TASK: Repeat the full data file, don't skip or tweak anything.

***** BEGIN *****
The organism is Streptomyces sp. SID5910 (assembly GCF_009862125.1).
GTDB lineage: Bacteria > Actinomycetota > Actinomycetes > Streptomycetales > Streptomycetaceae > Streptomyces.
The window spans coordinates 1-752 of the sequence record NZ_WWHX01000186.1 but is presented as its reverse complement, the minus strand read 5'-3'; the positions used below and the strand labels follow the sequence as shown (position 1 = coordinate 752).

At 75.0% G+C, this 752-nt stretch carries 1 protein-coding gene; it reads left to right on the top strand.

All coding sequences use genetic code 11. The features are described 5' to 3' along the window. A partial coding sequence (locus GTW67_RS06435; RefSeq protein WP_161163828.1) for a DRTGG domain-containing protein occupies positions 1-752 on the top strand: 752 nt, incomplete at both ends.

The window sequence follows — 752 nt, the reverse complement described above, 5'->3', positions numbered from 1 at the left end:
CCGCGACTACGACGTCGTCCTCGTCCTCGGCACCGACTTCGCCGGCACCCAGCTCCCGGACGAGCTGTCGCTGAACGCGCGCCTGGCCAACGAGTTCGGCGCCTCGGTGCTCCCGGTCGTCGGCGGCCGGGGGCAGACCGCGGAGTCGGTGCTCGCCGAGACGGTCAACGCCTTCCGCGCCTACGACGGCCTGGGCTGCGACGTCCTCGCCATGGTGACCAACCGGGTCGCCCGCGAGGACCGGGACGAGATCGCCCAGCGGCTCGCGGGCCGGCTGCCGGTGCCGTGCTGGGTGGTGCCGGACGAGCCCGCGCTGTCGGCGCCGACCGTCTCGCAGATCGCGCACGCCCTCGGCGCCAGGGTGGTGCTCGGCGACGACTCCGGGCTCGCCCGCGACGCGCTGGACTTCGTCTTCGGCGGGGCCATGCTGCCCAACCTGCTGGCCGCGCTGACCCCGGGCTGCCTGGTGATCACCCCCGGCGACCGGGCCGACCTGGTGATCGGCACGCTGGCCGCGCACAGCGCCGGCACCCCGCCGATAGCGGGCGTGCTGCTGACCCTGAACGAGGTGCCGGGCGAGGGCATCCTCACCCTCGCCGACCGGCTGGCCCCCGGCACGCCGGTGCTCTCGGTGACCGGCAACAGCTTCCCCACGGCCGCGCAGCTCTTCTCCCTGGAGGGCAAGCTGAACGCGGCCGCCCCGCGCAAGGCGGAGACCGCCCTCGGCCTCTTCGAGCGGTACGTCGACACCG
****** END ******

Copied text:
The organism is Streptomyces sp. SID5910 (assembly GCF_009862125.1).
GTDB lineage: Bacteria > Actinomycetota > Actinomycetes > Streptomycetales > Streptomycetaceae > Streptomyces.
The window spans coordinates 1-752 of the sequence record NZ_WWHX01000186.1 but is presented as its reverse complement, the minus strand read 5'-3'; the positions used below and the strand labels follow the sequence as shown (position 1 = coordinate 752).

At 75.0% G+C, this 752-nt stretch carries 1 protein-coding gene; it reads left to right on the top strand.

All coding sequences use genetic code 11. The features are described 5' to 3' along the window. A partial coding sequence (locus GTW67_RS06435; RefSeq protein WP_161163828.1) for a DRTGG domain-containing protein occupies positions 1-752 on the top strand: 752 nt, incomplete at both ends.

The window sequence follows — 752 nt, the reverse complement described above, 5'->3', positions numbered from 1 at the left end:
CCGCGACTACGACGTCGTCCTCGTCCTCGGCACCGACTTCGCCGGCACCCAGCTCCCGGACGAGCTGTCGCTGAACGCGCGCCTGGCCAACGAGTTCGGCGCCTCGGTGCTCCCGGTCGTCGGCGGCCGGGGGCAGACCGCGGAGTCGGTGCTCGCCGAGACGGTCAACGCCTTCCGCGCCTACGACGGCCTGGGCTGCGACGTCCTCGCCATGGTGACCAACCGGGTCGCCCGCGAGGACCGGGACGAGATCGCCCAGCGGCTCGCGGGCCGGCTGCCGGTGCCGTGCTGGGTGGTGCCGGACGAGCCCGCGCTGTCGGCGCCGACCGTCTCGCAGATCGCGCACGCCCTCGGCGCCAGGGTGGTGCTCGGCGACGACTCCGGGCTCGCCCGCGACGCGCTGGACTTCGTCTTCGGCGGGGCCATGCTGCCCAACCTGCTGGCCGCGCTGACCCCGGGCTGCCTGGTGATCACCCCCGGCGACCGGGCCGACCTGGTGATCGGCACGCTGGCCGCGCACAGCGCCGGCACCCCGCCGATAGCGGGCGTGCTGCTGACCCTGAACGAGGTGCCGGGCGAGGGCATCCTCACCCTCGCCGACCGGCTGGCCCCCGGCACGCCGGTGCTCTCGGTGACCGGCAACAGCTTCCCCACGGCCGCGCAGCTCTTCTCCCTGGAGGGCAAGCTGAACGCGGCCGCCCCGCGCAAGGCGGAGACCGCCCTCGGCCTCTTCGAGCGGTACGTCGACACCG